Kline added he was encouraged by the tone of the appellate court judges’ opinion and their acknowledgement of “the manifest injustice of reducing by 97 percent.”
“We look forward to the day when our Supreme Court places Pennsylvania in line with other states, including New Jersey and New York, which do not have this draconian law, and which hold their state government entities responsible for their actions without adverse fiscal impact,” he added.

Bristol Twp. 7-11 clerk: Robber said, “If you don’t open the register, I’m going to kill you"

Posted: Wednesday, July 3, 2013
Kevin "Man-Man" Fant
As soon as he saw the two men dressed in black with masks covering their faces enter the 7-Eleven where he was working shortly before 4 a.m., the man knew what would happen next.

“I knew they were going to rob me,” the man testified Tuesday at a preliminary hearing for a 21-year-old Bristol Township man accused in the March 27 knifepoint robbery on Bristol Pike, which occurred shortly after police say he robbed another 7-Eleven in the township.

The cashier testified that he ran toward the back of the store, but one of the suspects — Kevin “Man-Man” Fant of Marie Lowe Drive — caught him. Fant allegedly dragged him to the front of the store and ordered him to open the cash register, all while holding a knife against the man’s chest.
“If you don’t open the register, I’m going to kill you,” Fant ordered, the employee testified.
Bristol Township police allege that Fant and his cousin Derrick “Boo-Boo” Carroll, 20, of Bristol Township had a knife while robbing the two convenience stores less than a half hour apart. No one was hurt in either robbery.
Fant was arrested last month and charged with both robberies. He has a preliminary hearing on the earlier robbery case scheduled for next month before District Judge Joanne Kline. Police have arrest warrants out for Carroll in the two cases.
The cashier working at the Bristol Pike store testified that after Fant took money from the front cash register, Fant ordered him to open a second register. The store’s manager also testified that the suspects stole the cash drawer from the register, as well as cigarettes, cigars and energy drinks totaling $500.
After ordering the clerk to go to the back of the store, the two men left, the cashier said.
On cross examination, the employee admitted that he didn’t know the suspects’ identities and wouldn’t recognize any of their facial features.
“You can’t tell the face of either guy,” public defender Michael Lacson said.
Bristol Township police Officer Jarrod Eisenhauer, though, testified that when he interviewed Fant regarding the 7-Eleven armed robbery in the 800 block of Veterans Highway, Fant confessed to committing the crime with Carroll. Fant also identified himself as the suspect with a knife in surveillance video from that robbery, the officer said.
Fant did not admit involvement in the Bristol Pike 7-Eleven robbery during the police interview, Eisenhauer said.
But the police officer, who said he had previous contact with Fant, said he recognized Fant’s clothing, description as well as his mannerisms after reviewing surveillance video from the Bristol Pike robbery.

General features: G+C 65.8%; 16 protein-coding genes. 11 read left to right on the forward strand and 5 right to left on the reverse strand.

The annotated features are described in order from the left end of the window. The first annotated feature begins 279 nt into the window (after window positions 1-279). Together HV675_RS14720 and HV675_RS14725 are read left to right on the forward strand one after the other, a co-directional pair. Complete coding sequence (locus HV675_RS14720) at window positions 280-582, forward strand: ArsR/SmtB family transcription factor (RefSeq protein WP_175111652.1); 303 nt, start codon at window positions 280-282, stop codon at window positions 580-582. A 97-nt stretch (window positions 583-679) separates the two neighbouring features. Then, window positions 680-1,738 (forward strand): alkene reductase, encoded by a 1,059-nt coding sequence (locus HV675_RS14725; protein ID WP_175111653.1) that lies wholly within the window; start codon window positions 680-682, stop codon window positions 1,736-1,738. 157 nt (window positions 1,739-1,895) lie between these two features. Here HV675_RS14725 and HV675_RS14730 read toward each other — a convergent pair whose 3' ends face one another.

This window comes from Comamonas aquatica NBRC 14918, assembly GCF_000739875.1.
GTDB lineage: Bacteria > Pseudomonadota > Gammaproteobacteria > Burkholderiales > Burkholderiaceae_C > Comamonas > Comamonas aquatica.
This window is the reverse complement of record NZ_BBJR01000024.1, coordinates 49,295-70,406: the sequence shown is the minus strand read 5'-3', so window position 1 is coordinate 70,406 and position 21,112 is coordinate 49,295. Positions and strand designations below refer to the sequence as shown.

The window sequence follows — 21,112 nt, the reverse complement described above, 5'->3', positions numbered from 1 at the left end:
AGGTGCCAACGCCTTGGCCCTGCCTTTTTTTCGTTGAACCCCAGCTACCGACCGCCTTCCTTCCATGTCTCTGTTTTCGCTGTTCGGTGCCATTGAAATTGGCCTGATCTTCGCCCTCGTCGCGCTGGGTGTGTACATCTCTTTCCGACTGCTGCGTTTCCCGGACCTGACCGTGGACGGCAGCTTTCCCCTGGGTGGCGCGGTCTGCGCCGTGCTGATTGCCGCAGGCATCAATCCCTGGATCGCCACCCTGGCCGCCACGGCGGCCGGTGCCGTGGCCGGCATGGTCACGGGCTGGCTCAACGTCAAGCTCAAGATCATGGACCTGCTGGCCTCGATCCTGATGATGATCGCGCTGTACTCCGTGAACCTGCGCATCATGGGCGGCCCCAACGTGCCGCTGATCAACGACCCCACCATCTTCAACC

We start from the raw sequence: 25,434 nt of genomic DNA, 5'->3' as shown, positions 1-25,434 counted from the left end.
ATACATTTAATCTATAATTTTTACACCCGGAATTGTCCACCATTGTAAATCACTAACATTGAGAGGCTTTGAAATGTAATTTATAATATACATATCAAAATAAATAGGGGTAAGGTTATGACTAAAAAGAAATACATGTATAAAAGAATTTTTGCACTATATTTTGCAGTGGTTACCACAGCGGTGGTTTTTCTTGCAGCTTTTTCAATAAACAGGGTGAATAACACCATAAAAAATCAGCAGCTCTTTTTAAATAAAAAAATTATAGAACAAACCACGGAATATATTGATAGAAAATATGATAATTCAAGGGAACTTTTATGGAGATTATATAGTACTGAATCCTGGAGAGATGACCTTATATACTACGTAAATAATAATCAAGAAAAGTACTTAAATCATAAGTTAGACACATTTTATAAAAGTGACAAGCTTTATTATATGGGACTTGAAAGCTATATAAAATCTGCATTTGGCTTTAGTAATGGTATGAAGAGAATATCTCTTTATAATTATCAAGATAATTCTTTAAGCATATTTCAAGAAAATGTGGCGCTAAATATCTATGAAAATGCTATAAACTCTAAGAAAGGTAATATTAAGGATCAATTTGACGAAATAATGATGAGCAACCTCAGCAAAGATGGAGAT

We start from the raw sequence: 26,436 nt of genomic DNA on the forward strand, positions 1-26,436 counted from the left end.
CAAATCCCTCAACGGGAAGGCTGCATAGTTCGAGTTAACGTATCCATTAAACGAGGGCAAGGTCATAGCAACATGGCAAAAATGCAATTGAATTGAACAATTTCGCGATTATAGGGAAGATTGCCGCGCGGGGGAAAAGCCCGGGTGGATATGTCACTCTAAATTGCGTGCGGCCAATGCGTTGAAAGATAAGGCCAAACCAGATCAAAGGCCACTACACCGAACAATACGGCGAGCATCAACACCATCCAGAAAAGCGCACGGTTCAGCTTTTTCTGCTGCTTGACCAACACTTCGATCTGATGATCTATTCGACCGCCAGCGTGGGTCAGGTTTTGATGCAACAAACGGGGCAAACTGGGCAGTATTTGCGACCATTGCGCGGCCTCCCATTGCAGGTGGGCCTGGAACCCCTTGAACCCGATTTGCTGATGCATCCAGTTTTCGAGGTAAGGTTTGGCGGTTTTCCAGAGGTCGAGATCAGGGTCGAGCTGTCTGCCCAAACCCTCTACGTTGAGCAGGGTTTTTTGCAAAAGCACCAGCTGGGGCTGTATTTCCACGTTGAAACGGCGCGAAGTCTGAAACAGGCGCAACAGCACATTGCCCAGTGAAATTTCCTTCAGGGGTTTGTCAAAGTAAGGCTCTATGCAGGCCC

Following testimony, Wagner held Fant for trial on all charges, including criminal conspiracy, robbery, simple assault, theft, possession of an instrument of crime, receiving stolen property and terroristic threats. He remains at Bucks County prison in lieu of 10 percent of $100,000 bail in one case, and 10 percent of $500,000 in a second case.

Feasterville man held for trial on child sexual assault charges despite victim inconsistencies

Posted: Thursday, July 4, 2013

At age 4, she told investigators that a 38-year-old Feasterville man touched her privates under her clothing during a visit to a Bensalem home.
Before Bensalem District Judge Joseph Falcone, though, the now 6-year-old girl testified the man touched her in a “private spot” over her pajamas.

The difference may sound minor, but legally it’s the difference between a felony and misdemeanor charge for Michael Angelitis, who is accused of molesting the girl and a 7-year-old boy in 2010 and 2011.
Bensalem police started investigating after Bucks County Children and Youth Social Services notified them in 2010 that the boy had alleged that Angelitis tickled him “down there” 10 times and ignored the boy’s requests to stop, according to a probable cause affidavit.
The boy also claimed that Angelitis also showed him his “private parts,” according to police.
Michael Angelitis
Bensalem police said that there was not enough evidence to prove the original case, but it remained active.
At Angelitis’ preliminary hearing Wednesday, the now 9-year-old boy testified that Angelitis offered to show him his comic book collection in his bedroom. After the boy was done paging through the books, he said that Angelitis started tickling him on the bed.
The “tickling” started at his stomach, and progressed to his genital area over his clothing, he testified. He said that he asked Angelitis to stop three or four times, and he did after the fourth request.
How did it make you feel? Bucks County prosecutor Matthew Lannetti asked.